A couple posts ago I wrote about Australia’s less than stellar performance in the fields of mathematics, science and reading. The Australian educational system educational system ranks 29th, 17th and 16th respectively, according to the Programme for International Student Assessment, run every three years by the Organisation for Economic Co-operation and Development.
Now get this: in the category of classroom discipline, Australia ranked a dismal 70th out of 77 surveyed countries, narrowly beating out Belgium, the Philippines, Spain, Greece, France, Brazil and Argentina. On the other hand, South Korea has the most disciplined students, with Kazakhstan, Albania, China and Japan rounding out the top five.
The Age reports that Australia is one of a small minority of countries whose student discipline has worsened since 2009. In general, surveyed Australian teenagers (15-year-olds) reported that the many students do not listen to their teachers, classes take a long time to quiet down, and students don’t start applying themselves until the lesson is well underway.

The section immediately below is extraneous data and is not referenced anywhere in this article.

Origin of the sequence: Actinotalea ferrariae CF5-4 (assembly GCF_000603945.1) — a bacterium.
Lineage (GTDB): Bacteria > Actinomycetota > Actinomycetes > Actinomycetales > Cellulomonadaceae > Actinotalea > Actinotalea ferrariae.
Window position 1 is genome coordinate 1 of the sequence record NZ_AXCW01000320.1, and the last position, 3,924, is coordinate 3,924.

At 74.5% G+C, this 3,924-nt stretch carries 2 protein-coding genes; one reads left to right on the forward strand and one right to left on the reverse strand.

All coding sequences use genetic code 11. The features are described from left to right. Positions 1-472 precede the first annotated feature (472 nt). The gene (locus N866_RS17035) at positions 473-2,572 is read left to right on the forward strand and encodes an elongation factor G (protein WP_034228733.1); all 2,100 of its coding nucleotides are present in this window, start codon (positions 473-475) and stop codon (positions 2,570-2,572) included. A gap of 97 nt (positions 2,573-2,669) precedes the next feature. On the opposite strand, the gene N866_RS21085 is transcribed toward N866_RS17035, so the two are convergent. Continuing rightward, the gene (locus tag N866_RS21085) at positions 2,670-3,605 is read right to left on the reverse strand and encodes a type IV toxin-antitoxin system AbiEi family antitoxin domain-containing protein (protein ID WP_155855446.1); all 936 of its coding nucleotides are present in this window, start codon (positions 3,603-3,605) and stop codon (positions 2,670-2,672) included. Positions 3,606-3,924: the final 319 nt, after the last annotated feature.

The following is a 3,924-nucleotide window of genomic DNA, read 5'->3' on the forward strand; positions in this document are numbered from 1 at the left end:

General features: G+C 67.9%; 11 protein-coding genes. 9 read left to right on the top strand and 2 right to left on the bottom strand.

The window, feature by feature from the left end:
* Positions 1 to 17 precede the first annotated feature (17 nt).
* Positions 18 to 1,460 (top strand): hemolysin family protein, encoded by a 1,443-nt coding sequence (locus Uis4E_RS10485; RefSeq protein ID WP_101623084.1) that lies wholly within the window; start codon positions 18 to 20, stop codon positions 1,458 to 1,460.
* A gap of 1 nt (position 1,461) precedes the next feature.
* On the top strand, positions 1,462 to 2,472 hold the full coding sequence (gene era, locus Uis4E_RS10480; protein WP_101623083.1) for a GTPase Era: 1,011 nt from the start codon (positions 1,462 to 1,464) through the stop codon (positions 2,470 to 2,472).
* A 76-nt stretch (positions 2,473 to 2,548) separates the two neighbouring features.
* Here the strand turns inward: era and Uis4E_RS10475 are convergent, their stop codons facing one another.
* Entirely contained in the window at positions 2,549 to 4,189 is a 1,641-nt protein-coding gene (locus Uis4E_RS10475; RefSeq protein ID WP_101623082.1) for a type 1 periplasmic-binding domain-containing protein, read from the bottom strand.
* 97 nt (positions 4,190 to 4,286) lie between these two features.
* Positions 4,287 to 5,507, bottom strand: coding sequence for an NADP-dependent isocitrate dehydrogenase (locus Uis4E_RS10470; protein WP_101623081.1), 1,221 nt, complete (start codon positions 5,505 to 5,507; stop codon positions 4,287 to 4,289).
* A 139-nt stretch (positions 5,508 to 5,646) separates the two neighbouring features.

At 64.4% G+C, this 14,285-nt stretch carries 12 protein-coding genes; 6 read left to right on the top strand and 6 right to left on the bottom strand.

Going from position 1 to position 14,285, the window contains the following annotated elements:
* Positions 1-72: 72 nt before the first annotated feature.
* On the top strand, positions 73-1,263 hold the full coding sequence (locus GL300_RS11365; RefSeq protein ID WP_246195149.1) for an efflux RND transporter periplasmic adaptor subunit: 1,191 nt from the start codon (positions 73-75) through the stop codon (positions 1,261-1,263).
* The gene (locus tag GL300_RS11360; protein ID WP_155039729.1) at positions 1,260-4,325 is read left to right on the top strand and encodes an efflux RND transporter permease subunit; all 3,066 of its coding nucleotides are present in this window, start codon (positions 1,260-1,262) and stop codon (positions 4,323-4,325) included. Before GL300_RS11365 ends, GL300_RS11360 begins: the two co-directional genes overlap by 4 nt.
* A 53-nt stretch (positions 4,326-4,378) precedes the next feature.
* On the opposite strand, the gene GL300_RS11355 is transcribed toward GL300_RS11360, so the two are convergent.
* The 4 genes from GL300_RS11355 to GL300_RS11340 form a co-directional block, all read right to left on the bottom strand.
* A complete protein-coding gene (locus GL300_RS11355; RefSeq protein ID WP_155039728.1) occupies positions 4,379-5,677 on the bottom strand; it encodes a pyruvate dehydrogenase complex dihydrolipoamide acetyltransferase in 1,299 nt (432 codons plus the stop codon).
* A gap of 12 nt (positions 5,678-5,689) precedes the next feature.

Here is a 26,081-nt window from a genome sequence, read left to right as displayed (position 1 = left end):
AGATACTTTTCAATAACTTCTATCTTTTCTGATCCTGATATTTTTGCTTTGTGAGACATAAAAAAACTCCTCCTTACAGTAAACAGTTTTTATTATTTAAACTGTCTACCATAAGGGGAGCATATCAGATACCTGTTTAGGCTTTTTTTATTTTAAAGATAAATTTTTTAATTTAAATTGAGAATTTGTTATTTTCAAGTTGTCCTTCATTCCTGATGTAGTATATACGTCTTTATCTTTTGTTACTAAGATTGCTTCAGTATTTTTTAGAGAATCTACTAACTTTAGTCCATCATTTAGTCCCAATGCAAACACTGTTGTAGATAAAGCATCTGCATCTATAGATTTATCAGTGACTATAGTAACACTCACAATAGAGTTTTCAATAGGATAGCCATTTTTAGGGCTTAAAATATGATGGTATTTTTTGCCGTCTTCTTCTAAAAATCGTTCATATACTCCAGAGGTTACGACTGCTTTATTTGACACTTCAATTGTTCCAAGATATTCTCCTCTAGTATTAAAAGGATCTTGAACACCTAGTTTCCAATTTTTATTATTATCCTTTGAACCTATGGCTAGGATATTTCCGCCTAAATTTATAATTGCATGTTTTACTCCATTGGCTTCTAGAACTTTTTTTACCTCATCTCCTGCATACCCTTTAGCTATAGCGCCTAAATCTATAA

For example, 43 percent of Australian students said there was noise and disorder in most or all of their classes.
Unsurprisingly, classes with more boys are viewed as less disciplined.
“We are basically among the worst in the world and that has been ignored,” said Jihyun Lee, associate professor at UNSW Sydney. “If students don’t want to listen to what the teacher says, if there is noise and disorder in a learning space, and if a teacher has to wait for a long time for students to quiet down, how can we expect students to learn effectively in school?”
That question answers itself.
Lee went on to highlight the fact that less wealthy countries in Asia have better discipline than their wealthier Western counterparts. Of course, they also demonstrate better scholastic performance, with China and Singapore ranking 1st and 2nd respectively in maths, science and reading. And while Australia’s ranking in those subjects isn’t embarrassingly bad, the trend is a downward one: 15-year-olds today are reportedly a full year behind where they were a couple decades ago.